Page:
Micromechanical Origins and Design Implications of Damage Tolerance in Ti3SiC2
Final rept. 2000-2003
DREXEL UNIV PHILADELPHIA PA DEPT OF MATERIALS ENGINEERING
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The goals of the proposed work were to elucidate the microstructural and atomic origins of the mechanical properties exhibited by Ti3 SiC2 The focus is on the micro-mechanisms of inelastic deformation and their contribution to the damage tolerance exhibited by this compound. In addition to being technologically important, a basic study of the structure-property relations in this compound will be beneficial to understanding the behavior of the entire class of layered ternary carbides and nitrides. There are over 60 of these identified to date, During this work we conducted and successfully completed an extensive investigation of the mechanical response at two different length scales macro simple compression tests and micro scale nano-indentations. Additionally, we also completed extensive investigations on graphite. Our measurements revealed several unique features that are common to both of these layered materials, in comparison to other conventional ceramics. Our studies have revealed that the reversible, rate-independent, hysteretic stress-strain curves exhibited is attributable to incipient kink banding, which at higher stress levels or temperatures leads to irreversible deformation caused by formation of kink bands. Remarkably, the hysteretic energy dissipated in each cycle in the MAX phases can be as high as 25 of the elastic stored energy.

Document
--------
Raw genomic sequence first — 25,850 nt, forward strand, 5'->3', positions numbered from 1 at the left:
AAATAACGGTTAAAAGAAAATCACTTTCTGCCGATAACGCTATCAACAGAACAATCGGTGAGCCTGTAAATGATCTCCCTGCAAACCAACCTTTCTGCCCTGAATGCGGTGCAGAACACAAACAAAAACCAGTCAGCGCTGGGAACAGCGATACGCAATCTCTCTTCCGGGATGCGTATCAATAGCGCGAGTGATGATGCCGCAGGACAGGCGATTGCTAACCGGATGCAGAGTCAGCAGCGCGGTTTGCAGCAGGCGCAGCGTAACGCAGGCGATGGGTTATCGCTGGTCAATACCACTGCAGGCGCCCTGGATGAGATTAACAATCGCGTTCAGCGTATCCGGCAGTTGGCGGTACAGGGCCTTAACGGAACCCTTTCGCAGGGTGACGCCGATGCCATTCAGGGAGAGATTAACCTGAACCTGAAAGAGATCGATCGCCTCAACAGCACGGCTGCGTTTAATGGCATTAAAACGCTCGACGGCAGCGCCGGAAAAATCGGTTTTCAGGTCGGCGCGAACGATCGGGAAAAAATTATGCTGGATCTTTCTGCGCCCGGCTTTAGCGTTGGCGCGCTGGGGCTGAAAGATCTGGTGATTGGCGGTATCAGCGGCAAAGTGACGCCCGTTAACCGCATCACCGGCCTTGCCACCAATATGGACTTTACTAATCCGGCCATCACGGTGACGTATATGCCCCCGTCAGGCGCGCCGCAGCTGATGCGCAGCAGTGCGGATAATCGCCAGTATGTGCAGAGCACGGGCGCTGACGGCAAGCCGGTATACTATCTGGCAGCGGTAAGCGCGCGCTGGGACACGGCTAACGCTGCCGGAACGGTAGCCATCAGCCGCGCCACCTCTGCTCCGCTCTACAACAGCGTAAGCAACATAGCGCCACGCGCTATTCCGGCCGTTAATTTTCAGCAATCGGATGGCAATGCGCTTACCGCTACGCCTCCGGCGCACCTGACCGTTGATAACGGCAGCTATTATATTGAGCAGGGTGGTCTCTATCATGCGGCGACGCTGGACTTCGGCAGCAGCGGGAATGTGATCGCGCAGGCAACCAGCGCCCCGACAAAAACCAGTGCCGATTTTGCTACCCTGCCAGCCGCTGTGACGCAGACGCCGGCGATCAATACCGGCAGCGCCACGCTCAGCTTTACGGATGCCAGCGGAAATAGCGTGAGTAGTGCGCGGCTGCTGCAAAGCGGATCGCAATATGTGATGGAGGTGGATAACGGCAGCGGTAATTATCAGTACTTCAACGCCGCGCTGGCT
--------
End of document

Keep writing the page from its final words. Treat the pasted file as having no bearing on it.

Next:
- Military Aircraft Operations
- Metallurgy and Metallography